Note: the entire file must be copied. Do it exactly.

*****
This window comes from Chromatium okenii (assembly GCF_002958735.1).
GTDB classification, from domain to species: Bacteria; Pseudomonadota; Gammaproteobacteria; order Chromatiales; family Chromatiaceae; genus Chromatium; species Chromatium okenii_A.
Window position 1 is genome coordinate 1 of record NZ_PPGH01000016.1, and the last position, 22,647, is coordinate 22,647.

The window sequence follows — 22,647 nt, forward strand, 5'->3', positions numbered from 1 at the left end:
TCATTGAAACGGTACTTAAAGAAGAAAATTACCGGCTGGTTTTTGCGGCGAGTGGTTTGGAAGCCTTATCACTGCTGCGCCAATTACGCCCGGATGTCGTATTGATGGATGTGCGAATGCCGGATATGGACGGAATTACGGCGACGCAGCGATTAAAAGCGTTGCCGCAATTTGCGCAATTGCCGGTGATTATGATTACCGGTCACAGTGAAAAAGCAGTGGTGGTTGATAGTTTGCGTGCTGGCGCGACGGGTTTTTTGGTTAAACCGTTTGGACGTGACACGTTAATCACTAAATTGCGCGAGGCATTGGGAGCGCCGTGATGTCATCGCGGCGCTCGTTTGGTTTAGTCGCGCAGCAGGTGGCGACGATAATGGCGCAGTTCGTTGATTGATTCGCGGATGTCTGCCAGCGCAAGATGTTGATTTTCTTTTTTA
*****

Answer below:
This window comes from Chromatium okenii (assembly GCF_002958735.1).
GTDB classification, from domain to species: Bacteria; Pseudomonadota; Gammaproteobacteria; order Chromatiales; family Chromatiaceae; genus Chromatium; species Chromatium okenii_A.
Window position 1 is genome coordinate 1 of record NZ_PPGH01000016.1, and the last position, 22,647, is coordinate 22,647.

The window sequence follows — 22,647 nt, forward strand, 5'->3', positions numbered from 1 at the left end:
TCATTGAAACGGTACTTAAAGAAGAAAATTACCGGCTGGTTTTTGCGGCGAGTGGTTTGGAAGCCTTATCACTGCTGCGCCAATTACGCCCGGATGTCGTATTGATGGATGTGCGAATGCCGGATATGGACGGAATTACGGCGACGCAGCGATTAAAAGCGTTGCCGCAATTTGCGCAATTGCCGGTGATTATGATTACCGGTCACAGTGAAAAAGCAGTGGTGGTTGATAGTTTGCGTGCTGGCGCGACGGGTTTTTTGGTTAAACCGTTTGGACGTGACACGTTAATCACTAAATTGCGCGAGGCATTGGGAGCGCCGTGATGTCATCGCGGCGCTCGTTTGGTTTAGTCGCGCAGCAGGTGGCGACGATAATGGCGCAGTTCGTTGATTGATTCGCGGATGTCTGCCAGCGCAAGATGTTGATTTTCTTTTTTA